It would also be desirable to provide a robust single-chip hydrogen sensor that is capable of sensing hydrogen concentrations over a broad range, such as from approximately 1% to approximately 100% concentrations.

It would also be desirable for such a sensor to be efficiently manufacturable, so that costs are reduced and the sensor is producible in high enough yields to enable commercialization.

It would be desirable for such a sensor to provide measurement results that approximate or improve on the results from previous hydrogen sensors.

It would additionally be desirable to minimize sensor drift and to improve device-to-device and wafer-to-wafer repeatability.

SUMMARY

In accordance with an illustrative embodiment of the present invention, some of the problems associated with manufacturing a robust hydrogen sensor are addressed.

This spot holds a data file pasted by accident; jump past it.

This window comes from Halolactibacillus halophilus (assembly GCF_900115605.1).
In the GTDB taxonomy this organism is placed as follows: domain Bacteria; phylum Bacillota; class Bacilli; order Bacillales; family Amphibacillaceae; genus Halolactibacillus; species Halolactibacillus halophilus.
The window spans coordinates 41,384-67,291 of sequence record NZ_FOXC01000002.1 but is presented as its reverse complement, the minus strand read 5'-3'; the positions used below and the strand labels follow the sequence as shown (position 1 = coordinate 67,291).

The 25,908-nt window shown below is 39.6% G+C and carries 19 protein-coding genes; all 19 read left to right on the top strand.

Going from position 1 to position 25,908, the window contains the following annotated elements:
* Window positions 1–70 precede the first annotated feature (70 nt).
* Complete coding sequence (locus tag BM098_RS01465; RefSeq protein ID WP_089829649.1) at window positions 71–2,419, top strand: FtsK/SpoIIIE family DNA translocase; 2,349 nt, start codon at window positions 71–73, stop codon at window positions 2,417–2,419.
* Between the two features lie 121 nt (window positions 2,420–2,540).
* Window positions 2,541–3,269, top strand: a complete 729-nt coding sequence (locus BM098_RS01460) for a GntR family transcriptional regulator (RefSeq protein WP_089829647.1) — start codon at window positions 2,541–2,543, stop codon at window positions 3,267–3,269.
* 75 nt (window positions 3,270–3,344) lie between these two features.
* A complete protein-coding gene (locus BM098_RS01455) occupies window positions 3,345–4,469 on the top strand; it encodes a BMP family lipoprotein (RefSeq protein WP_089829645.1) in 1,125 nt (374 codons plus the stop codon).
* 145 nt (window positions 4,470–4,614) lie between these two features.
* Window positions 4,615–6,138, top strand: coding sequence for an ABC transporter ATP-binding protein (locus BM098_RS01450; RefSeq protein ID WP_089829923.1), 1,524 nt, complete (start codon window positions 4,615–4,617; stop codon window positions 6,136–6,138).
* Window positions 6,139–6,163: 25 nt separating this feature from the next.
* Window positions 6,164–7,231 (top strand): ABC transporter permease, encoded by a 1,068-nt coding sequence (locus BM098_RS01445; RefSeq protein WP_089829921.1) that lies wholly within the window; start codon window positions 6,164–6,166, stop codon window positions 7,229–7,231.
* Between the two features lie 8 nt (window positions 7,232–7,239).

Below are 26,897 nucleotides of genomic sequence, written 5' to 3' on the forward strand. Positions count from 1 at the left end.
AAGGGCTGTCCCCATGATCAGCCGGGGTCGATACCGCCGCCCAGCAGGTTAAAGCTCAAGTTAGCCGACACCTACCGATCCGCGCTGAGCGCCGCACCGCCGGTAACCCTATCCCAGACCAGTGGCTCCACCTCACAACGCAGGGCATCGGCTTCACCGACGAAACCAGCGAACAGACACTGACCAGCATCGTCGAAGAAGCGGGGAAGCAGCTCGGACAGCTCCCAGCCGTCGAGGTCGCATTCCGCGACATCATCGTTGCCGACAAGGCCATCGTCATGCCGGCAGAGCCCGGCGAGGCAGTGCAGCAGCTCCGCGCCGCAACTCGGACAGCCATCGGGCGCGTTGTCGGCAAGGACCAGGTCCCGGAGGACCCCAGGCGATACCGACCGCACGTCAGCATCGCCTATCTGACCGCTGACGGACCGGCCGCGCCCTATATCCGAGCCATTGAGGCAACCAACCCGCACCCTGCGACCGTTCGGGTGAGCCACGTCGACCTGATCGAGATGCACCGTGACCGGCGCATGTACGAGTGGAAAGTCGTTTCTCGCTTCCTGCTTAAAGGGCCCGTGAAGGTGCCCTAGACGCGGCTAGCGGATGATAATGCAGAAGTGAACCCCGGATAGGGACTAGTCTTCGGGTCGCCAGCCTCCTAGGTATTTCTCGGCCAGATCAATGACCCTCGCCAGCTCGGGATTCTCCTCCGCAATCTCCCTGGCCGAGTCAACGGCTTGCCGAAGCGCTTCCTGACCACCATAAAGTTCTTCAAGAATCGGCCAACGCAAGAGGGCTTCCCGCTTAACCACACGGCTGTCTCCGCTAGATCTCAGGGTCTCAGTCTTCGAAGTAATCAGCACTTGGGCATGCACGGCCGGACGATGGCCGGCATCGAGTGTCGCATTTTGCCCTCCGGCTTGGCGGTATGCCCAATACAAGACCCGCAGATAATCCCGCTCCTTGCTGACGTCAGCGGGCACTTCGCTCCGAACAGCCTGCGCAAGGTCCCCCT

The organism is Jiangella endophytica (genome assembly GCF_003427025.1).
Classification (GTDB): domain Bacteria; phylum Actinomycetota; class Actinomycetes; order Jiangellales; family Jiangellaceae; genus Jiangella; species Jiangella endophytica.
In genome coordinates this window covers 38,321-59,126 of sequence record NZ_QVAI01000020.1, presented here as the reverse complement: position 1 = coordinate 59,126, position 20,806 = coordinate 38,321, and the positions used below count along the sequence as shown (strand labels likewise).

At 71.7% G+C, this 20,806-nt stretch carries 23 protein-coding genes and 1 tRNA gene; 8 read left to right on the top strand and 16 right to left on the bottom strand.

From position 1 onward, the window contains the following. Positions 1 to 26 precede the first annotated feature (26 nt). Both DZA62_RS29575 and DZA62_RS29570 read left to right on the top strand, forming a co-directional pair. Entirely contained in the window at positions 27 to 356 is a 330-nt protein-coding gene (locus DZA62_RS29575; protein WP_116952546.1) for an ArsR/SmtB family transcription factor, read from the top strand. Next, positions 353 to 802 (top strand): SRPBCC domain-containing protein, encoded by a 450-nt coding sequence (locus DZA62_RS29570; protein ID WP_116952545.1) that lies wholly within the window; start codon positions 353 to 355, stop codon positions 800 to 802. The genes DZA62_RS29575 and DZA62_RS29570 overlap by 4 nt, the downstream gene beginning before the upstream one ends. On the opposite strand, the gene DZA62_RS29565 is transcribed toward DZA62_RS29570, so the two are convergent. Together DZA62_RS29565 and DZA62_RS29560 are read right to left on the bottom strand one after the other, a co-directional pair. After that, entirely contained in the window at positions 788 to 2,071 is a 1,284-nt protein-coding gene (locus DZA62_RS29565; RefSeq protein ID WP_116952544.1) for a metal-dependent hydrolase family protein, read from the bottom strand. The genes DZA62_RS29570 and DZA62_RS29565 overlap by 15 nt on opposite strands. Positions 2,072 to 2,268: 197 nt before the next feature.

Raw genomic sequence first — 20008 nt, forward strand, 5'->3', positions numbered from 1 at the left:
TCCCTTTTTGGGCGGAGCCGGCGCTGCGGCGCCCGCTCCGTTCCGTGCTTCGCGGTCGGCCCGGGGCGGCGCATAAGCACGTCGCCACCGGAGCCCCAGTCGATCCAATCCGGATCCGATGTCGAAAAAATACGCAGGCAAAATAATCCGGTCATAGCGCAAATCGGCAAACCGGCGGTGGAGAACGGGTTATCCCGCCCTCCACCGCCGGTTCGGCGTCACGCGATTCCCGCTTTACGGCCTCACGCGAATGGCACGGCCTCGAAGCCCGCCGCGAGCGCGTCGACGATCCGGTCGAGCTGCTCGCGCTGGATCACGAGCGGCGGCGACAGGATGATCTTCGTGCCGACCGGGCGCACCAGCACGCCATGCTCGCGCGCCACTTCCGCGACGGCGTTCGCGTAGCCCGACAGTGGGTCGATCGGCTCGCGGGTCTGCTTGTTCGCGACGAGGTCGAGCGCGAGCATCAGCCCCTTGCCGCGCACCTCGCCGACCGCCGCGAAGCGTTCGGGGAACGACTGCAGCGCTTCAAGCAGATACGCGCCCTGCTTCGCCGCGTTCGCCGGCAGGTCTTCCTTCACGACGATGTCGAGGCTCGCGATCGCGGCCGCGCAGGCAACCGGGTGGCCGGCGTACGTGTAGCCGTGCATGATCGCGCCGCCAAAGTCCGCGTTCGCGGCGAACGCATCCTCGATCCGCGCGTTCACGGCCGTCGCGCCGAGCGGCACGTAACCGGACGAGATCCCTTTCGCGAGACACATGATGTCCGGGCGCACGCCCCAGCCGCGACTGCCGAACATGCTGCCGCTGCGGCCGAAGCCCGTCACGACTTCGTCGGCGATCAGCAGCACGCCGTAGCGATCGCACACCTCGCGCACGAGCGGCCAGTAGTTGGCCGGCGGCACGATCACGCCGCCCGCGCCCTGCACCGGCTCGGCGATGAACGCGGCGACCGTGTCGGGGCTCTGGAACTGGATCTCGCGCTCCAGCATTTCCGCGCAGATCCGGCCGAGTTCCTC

In a first aspect of the invention, a semiconductor wafer including a plurality of hydrogen sensors is provided. The wafer includes a hydrogen-permeable coating disposed over the plurality of hydrogen sensors. The plurality of hydrogen sensors may each include one or more sensing elements, such as palladium nickel sense resistors or transistors. In a further embodiment, the semiconductor wafer further includes at least one temperature sensor for determining a sensor temperature and at least one temperature controller for controlling the temperature of the sensor. The hydrogen-permeable coating is preferably an organic spin-on polymer.